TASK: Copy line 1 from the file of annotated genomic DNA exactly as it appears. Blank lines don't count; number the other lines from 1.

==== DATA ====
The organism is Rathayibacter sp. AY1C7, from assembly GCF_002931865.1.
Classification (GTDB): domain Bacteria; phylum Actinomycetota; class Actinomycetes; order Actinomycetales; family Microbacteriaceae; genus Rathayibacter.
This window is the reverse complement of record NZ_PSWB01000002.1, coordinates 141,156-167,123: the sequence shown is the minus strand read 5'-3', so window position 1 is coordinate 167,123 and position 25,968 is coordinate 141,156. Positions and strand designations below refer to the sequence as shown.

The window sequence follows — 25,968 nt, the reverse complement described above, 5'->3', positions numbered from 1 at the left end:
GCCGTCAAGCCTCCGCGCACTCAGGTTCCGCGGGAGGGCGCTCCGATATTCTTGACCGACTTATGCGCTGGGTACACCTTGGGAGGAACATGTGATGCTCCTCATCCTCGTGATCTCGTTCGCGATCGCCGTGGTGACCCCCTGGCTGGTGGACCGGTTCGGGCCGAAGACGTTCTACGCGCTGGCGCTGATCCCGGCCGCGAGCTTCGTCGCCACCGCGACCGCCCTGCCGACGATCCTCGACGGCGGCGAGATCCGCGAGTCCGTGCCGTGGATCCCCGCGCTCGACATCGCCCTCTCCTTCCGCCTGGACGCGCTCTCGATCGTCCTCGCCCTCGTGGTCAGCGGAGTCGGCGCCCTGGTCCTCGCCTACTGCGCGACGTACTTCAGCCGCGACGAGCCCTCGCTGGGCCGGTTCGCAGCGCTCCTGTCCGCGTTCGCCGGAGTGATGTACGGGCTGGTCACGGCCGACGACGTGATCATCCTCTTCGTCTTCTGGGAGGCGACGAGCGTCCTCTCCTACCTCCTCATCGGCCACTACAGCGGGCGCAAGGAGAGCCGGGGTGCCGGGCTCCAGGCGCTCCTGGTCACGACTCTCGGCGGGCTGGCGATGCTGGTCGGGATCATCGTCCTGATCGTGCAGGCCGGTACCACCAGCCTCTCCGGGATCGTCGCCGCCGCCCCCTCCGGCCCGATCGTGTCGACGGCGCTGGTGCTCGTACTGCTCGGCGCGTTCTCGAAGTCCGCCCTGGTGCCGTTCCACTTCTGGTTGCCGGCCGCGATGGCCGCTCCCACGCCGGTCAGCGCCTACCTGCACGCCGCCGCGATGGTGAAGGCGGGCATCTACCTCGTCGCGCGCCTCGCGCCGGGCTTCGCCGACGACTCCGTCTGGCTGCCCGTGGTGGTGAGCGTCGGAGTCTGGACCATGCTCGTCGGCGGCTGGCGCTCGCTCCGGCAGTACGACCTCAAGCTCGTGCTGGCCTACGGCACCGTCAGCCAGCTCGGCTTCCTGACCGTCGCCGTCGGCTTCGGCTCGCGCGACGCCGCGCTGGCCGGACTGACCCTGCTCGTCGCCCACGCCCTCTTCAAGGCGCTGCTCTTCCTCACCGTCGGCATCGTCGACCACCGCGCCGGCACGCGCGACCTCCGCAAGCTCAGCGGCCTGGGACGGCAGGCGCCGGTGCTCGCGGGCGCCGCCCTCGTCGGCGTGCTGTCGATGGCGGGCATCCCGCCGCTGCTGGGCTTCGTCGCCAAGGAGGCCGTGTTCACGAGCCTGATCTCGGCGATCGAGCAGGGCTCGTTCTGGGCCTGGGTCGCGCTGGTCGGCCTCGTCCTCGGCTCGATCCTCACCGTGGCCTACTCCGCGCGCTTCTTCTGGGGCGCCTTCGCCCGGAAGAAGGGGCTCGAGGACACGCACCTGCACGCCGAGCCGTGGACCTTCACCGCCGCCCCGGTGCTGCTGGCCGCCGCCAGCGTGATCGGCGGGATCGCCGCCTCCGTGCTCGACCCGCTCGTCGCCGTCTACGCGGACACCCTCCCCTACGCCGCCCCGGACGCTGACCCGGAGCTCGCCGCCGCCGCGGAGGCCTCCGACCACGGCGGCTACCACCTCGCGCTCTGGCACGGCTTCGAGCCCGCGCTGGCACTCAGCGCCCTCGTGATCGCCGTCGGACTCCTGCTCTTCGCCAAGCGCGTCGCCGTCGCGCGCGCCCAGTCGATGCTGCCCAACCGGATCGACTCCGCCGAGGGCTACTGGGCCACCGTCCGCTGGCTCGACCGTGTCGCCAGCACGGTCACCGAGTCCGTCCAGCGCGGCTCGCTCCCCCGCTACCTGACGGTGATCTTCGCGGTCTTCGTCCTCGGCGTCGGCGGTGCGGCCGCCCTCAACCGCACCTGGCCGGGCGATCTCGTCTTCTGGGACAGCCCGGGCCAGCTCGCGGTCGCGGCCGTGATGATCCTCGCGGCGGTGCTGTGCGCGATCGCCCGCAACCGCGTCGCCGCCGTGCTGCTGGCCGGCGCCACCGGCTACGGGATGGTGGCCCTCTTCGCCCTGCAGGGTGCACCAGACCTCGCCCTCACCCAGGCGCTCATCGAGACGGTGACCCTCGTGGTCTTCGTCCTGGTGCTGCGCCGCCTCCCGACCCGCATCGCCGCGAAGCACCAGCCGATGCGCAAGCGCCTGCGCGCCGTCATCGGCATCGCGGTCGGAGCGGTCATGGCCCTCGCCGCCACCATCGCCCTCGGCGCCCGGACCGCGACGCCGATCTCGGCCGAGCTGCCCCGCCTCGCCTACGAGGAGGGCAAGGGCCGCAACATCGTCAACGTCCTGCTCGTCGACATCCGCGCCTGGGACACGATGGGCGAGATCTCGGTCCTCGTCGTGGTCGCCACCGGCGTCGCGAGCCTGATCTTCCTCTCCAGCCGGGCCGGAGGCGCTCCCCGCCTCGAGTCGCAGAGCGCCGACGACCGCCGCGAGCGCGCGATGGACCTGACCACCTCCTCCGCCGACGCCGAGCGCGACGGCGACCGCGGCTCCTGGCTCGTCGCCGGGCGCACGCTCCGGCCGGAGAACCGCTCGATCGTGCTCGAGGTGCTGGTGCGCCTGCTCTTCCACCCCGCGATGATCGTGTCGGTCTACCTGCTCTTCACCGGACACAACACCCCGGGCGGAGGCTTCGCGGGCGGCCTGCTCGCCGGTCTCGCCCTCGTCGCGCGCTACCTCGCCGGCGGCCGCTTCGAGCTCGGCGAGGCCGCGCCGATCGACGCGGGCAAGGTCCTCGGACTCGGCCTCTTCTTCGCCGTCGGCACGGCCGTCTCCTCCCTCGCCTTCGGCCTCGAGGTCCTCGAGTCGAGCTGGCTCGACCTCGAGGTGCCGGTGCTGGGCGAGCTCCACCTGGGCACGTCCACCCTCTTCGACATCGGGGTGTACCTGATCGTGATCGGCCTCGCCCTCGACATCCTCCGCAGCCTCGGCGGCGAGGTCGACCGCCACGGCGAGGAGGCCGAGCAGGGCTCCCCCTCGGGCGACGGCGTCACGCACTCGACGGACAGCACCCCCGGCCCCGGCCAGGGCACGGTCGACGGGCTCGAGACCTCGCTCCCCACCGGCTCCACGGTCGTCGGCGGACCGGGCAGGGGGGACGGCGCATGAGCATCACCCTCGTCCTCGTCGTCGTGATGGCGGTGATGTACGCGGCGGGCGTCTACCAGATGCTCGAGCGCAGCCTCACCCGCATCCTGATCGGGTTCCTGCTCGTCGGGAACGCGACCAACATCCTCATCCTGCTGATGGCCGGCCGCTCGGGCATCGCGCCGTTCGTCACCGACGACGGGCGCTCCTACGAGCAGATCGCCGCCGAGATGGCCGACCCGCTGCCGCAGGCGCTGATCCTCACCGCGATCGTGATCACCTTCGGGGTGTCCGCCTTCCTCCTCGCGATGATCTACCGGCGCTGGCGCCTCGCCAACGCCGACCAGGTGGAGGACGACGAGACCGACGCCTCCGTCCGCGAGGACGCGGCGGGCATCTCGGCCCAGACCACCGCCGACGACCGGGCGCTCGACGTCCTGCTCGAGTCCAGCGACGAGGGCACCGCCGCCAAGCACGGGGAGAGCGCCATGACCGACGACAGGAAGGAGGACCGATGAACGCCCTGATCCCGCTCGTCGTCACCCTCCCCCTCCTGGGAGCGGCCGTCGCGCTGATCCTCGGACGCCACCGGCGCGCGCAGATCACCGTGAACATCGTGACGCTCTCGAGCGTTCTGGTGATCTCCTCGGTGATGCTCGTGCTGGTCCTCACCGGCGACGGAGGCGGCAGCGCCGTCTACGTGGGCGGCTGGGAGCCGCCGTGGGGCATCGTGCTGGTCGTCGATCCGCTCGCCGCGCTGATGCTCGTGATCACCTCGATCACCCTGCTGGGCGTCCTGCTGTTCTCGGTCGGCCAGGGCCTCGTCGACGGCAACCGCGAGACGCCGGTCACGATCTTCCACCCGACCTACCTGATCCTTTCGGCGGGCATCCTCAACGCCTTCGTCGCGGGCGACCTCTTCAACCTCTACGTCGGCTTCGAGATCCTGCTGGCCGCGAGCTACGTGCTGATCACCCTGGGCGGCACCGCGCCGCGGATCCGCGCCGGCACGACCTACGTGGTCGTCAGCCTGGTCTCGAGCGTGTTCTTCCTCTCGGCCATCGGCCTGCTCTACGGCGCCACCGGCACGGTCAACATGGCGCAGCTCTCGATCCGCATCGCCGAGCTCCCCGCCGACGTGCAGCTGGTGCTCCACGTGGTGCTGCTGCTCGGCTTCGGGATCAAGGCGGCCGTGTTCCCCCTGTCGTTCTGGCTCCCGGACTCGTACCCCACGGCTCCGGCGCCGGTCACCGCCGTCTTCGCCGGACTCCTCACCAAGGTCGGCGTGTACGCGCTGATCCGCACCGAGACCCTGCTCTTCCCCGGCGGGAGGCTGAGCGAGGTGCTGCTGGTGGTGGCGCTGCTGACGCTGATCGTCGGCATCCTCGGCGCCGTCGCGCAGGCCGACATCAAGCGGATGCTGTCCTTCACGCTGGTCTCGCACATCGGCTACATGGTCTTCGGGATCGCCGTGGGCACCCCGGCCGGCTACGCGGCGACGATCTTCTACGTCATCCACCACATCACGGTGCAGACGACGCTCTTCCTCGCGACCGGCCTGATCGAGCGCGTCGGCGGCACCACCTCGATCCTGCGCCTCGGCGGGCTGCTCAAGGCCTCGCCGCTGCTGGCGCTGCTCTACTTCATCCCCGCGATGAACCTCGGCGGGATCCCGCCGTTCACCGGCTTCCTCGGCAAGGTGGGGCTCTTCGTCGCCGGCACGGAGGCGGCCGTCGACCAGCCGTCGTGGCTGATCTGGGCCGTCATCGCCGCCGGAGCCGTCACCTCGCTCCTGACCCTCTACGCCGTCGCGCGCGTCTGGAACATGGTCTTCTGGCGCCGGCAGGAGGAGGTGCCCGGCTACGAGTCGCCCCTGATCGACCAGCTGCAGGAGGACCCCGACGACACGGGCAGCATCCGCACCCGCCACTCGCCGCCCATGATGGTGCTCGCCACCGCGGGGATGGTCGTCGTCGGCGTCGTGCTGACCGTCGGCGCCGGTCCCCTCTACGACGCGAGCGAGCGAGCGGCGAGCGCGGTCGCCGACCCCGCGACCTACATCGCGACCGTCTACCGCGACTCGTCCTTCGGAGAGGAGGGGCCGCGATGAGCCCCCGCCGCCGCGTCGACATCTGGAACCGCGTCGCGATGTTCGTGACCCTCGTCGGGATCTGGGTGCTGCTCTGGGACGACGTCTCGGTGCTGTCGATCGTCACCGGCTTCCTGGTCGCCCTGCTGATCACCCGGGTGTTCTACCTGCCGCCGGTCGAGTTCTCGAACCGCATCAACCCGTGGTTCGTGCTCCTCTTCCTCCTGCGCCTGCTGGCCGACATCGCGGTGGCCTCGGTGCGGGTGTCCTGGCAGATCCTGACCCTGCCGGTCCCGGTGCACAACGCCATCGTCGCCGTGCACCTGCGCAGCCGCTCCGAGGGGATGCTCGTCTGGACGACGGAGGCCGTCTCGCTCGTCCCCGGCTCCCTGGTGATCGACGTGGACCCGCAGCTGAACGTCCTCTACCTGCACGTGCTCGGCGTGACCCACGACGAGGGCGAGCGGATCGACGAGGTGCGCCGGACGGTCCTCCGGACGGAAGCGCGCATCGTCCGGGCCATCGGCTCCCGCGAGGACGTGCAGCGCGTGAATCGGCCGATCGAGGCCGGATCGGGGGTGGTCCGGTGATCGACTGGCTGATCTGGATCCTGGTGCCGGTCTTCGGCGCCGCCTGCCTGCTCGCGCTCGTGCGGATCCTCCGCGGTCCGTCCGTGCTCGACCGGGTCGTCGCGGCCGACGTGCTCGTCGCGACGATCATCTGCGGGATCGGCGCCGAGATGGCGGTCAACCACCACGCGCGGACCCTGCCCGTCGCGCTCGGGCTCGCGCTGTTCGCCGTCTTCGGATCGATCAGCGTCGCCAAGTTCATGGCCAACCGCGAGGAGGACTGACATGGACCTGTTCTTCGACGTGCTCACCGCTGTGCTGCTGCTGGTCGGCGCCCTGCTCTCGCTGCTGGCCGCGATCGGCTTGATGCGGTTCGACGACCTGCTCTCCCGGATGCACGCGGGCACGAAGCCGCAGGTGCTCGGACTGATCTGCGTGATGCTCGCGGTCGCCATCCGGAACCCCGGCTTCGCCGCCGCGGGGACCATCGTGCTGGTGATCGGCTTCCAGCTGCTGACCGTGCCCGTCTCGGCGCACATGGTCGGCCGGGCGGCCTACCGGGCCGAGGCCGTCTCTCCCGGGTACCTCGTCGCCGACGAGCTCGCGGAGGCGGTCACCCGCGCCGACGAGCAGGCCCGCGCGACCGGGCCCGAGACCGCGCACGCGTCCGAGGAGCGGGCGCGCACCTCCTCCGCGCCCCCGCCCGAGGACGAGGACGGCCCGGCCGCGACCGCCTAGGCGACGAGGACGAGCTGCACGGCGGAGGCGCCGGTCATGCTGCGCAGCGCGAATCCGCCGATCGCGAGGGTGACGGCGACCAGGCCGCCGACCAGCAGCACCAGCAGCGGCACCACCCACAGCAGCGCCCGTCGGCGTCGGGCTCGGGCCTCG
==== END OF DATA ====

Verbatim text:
The organism is Rathayibacter sp. AY1C7, from assembly GCF_002931865.1.